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groge

Win a Copy of 'Heritage'

Crunchy fried chicken.

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Win a Copy of 'The Big-Flavor Grill'

salt. it's the most underrated but most important ingredient

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The Food Lab: How to Make Adana Kebabs (Turkish Ground Lamb Kebabs)

for the pickled hot peppers, Israeli ones might work. They're available in supermarkets with larger kosher sections.

Giveaway: Win a Super-Fast Thermapen Thermometer

steak. blue please

Cook the Book: 'Daniel: My French Cuisine' by Daniel Boulud

scrambled eggs. made the right way

Seriously Delicious Holiday Giveaway: Thermapen Thermometer

Seriously Delicious Holiday Giveaway: The Baking Steel

14 Ways to Love Hummus and Tahini in NYC

You guys need to head uptown and check out Golan Heights on 186th and Amsterdam. The place is a total dive and the food is wildly inconsistent, but when you get lucky there's truly excellent hummus, shawarma, falafel and salads.

How to cook thin steaks?

Thanks so much everyone! I'm going to do some experiments and let you know. @boobird I would never have thought of rolling a ribeye steak, but I'm very intrigued. It might just be perfect for these.

How to cook thin steaks?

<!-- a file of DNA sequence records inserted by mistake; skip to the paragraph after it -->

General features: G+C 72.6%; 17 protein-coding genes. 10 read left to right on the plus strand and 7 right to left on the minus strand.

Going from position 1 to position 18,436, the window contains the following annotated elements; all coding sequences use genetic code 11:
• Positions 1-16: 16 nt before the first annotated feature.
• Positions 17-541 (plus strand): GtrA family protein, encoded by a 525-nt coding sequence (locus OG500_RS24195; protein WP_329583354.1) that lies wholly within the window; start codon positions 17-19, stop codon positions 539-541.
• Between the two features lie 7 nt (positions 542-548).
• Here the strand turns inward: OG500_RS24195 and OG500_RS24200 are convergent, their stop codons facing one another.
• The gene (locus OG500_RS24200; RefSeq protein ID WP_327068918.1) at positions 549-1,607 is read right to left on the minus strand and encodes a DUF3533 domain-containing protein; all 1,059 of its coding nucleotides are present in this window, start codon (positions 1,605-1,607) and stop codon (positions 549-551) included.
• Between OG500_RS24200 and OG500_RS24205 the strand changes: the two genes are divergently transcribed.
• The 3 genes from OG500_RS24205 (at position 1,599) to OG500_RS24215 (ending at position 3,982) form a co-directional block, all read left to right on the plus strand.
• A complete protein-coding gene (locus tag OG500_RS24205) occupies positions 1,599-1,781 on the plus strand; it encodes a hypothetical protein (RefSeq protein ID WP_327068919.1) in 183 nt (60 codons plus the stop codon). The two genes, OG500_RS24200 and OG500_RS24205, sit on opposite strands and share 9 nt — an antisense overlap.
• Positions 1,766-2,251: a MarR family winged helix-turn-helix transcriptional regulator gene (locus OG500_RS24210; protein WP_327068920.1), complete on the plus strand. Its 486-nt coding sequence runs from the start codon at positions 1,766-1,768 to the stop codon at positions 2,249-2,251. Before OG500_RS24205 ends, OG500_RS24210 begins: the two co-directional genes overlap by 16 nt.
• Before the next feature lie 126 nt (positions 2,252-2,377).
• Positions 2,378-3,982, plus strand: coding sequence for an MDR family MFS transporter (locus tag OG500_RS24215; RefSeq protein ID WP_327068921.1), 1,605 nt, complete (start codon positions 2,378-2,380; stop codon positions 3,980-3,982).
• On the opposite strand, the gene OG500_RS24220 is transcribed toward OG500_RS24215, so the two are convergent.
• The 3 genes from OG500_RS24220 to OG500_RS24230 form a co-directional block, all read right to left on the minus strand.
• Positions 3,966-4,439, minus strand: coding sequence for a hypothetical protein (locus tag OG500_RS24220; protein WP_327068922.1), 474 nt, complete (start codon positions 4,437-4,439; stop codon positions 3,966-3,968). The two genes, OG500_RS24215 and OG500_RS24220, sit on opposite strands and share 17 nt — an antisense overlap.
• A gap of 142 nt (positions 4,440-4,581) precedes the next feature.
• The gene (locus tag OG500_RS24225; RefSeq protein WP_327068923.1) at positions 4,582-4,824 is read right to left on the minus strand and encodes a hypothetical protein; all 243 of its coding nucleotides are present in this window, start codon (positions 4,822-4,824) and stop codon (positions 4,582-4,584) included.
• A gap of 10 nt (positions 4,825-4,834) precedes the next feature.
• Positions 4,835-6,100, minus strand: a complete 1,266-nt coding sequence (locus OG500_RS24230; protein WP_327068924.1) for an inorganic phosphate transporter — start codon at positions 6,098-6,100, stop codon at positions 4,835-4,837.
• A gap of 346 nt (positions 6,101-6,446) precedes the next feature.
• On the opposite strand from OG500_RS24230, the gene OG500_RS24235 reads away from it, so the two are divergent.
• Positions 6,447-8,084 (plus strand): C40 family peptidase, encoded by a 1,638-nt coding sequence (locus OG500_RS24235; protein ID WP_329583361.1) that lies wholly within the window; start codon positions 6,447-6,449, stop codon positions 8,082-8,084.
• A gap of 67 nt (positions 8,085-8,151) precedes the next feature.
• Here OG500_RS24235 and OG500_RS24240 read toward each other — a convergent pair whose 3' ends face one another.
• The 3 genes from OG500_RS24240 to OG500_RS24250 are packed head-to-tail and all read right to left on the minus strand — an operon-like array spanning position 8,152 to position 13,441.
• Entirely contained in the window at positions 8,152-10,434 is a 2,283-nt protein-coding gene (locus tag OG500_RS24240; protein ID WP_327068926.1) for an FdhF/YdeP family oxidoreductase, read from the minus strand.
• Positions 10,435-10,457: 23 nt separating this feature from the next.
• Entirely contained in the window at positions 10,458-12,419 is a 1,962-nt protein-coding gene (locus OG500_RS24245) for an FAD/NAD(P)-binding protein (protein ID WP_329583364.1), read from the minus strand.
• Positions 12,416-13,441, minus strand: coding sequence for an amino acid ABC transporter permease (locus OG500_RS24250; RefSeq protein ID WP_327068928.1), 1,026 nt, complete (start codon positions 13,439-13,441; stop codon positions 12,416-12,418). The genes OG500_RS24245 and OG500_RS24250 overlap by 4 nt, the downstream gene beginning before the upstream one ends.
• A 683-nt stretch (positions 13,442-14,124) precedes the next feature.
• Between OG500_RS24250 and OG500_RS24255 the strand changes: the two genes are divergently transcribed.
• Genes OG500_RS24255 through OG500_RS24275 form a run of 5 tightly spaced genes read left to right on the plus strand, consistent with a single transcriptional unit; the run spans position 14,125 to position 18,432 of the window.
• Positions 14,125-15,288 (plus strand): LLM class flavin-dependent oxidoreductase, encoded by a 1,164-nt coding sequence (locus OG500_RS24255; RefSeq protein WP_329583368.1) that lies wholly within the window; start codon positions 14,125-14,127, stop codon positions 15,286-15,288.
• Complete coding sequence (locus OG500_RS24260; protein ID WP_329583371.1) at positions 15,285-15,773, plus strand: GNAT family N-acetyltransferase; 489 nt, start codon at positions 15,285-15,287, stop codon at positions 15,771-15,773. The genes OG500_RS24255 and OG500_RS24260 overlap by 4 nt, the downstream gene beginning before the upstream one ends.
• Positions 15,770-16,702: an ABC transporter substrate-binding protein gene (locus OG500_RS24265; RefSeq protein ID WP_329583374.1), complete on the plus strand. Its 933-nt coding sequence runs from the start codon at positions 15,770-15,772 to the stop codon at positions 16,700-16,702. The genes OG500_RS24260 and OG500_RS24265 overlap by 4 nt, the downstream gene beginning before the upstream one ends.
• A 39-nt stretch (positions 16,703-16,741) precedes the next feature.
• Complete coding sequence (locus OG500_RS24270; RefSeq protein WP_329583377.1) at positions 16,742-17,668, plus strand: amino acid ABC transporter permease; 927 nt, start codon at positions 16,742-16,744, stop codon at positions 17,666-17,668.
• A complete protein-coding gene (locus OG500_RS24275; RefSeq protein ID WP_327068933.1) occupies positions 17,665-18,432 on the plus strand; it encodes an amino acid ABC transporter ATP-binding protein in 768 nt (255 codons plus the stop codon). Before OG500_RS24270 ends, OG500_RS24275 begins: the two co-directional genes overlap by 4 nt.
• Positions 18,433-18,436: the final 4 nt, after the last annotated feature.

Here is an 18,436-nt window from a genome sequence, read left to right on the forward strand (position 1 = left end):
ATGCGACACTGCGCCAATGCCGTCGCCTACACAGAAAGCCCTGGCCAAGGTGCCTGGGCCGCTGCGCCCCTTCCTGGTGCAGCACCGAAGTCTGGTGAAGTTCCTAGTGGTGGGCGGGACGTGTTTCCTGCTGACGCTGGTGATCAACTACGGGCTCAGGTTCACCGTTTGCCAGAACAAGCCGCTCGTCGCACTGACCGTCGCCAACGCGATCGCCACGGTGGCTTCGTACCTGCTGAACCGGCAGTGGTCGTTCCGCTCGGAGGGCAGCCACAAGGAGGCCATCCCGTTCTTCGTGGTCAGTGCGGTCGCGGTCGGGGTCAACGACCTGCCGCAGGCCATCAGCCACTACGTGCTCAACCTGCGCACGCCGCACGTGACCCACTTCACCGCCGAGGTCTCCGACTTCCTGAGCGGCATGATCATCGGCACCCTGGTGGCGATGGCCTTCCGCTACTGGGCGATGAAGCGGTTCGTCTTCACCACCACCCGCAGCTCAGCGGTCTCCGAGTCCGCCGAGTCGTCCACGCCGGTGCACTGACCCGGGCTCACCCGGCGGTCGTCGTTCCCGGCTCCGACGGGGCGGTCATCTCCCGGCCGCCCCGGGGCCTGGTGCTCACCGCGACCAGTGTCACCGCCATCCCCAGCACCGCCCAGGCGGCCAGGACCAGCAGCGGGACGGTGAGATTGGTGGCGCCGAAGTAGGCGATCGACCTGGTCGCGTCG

@undtiny I've always salted and dried them carefully before searing, so I don't think that was the issue. @FatBaztard - these are expensive, fancy steaks- I doubt they're "enhanced."
@Littauer unfortunately I have neither a real SV nor a gas grill that can hit 700, but that's probably the best idea.
What I'm thinking I might do is homebrew SV, followed by blowtorch. I've seen this done to get a sear on bigger cuts, and I'm thinking it might just work. Anyone tried torching a steak?

Turkey Talk: Natural, Kosher, or Injected?

Not all kosher turkeys are created equal.

Probably the largest kosher turkey producer, Empire, uses relatively little salt in their koshering process, and in my opinion are not noticeably salty. I've found that only kosher turkeys from smaller butcher shops which do their own koshering are particularly salty. I'm even considered brining my kosher turkey this year, which is a huge no-no according to common wisdom.

I would suggest a taste test of kosher turkeys before making blanket statements about their salt content.

How to cook thin steaks?

We got a case of really nice, well marbled rib eye steaks as a holiday gift. The only problem is that they're really thin (3/4 to an inch thick)- they're labeled as "prime rib slices."

I've tried every combination of temperatures for initial cooking and searing, (low starting temp, then sear; sear then low temp; just sear) but nothing has worked. Either the steaks come out with no crust at all or they're well done.

The only thing that has remotely worked is faux-cryofrying, where I take the frozen steaks and drop them in a crazy-hot pan. Even then, I get a nice crust, but they're just barely red at the center- nowhere near medium rare.

Any help out there?

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